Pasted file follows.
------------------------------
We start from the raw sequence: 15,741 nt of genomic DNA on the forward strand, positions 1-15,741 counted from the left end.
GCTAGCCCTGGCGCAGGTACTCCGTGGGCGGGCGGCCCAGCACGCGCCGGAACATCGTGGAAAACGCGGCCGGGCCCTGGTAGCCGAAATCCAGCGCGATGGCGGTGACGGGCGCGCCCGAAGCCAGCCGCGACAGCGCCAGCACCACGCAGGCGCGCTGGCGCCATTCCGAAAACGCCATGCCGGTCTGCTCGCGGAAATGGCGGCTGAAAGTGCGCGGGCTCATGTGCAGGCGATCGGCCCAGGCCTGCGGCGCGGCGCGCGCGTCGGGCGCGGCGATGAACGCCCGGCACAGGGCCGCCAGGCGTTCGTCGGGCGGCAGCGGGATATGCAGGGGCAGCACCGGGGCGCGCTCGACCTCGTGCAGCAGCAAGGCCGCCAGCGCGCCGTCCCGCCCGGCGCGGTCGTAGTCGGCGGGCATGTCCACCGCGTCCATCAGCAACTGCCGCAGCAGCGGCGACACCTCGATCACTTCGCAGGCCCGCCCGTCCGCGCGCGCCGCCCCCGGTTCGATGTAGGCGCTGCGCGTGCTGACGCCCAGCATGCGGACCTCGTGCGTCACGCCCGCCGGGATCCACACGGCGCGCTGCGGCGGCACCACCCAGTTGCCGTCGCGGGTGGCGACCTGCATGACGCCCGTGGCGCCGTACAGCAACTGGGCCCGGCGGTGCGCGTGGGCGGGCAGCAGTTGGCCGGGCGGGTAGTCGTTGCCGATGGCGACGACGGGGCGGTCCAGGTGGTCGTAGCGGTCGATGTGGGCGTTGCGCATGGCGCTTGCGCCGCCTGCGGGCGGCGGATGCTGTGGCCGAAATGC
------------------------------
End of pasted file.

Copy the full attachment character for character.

We start from the raw sequence: 15,741 nt of genomic DNA on the forward strand, positions 1-15,741 counted from the left end.
GCTAGCCCTGGCGCAGGTACTCCGTGGGCGGGCGGCCCAGCACGCGCCGGAACATCGTGGAAAACGCGGCCGGGCCCTGGTAGCCGAAATCCAGCGCGATGGCGGTGACGGGCGCGCCCGAAGCCAGCCGCGACAGCGCCAGCACCACGCAGGCGCGCTGGCGCCATTCCGAAAACGCCATGCCGGTCTGCTCGCGGAAATGGCGGCTGAAAGTGCGCGGGCTCATGTGCAGGCGATCGGCCCAGGCCTGCGGCGCGGCGCGCGCGTCGGGCGCGGCGATGAACGCCCGGCACAGGGCCGCCAGGCGTTCGTCGGGCGGCAGCGGGATATGCAGGGGCAGCACCGGGGCGCGCTCGACCTCGTGCAGCAGCAAGGCCGCCAGCGCGCCGTCCCGCCCGGCGCGGTCGTAGTCGGCGGGCATGTCCACCGCGTCCATCAGCAACTGCCGCAGCAGCGGCGACACCTCGATCACTTCGCAGGCCCGCCCGTCCGCGCGCGCCGCCCCCGGTTCGATGTAGGCGCTGCGCGTGCTGACGCCCAGCATGCGGACCTCGTGCGTCACGCCCGCCGGGATCCACACGGCGCGCTGCGGCGGCACCACCCAGTTGCCGTCGCGGGTGGCGACCTGCATGACGCCCGTGGCGCCGTACAGCAACTGGGCCCGGCGGTGCGCGTGGGCGGGCAGCAGTTGGCCGGGCGGGTAGTCGTTGCCGATGGCGACGACGGGGCGGTCCAGGTGGTCGTAGCGGTCGATGTGGGCGTTGCGCATGGCGCTTGCGCCGCCTGCGGGCGGCGGATGCTGTGGCCGAAATGC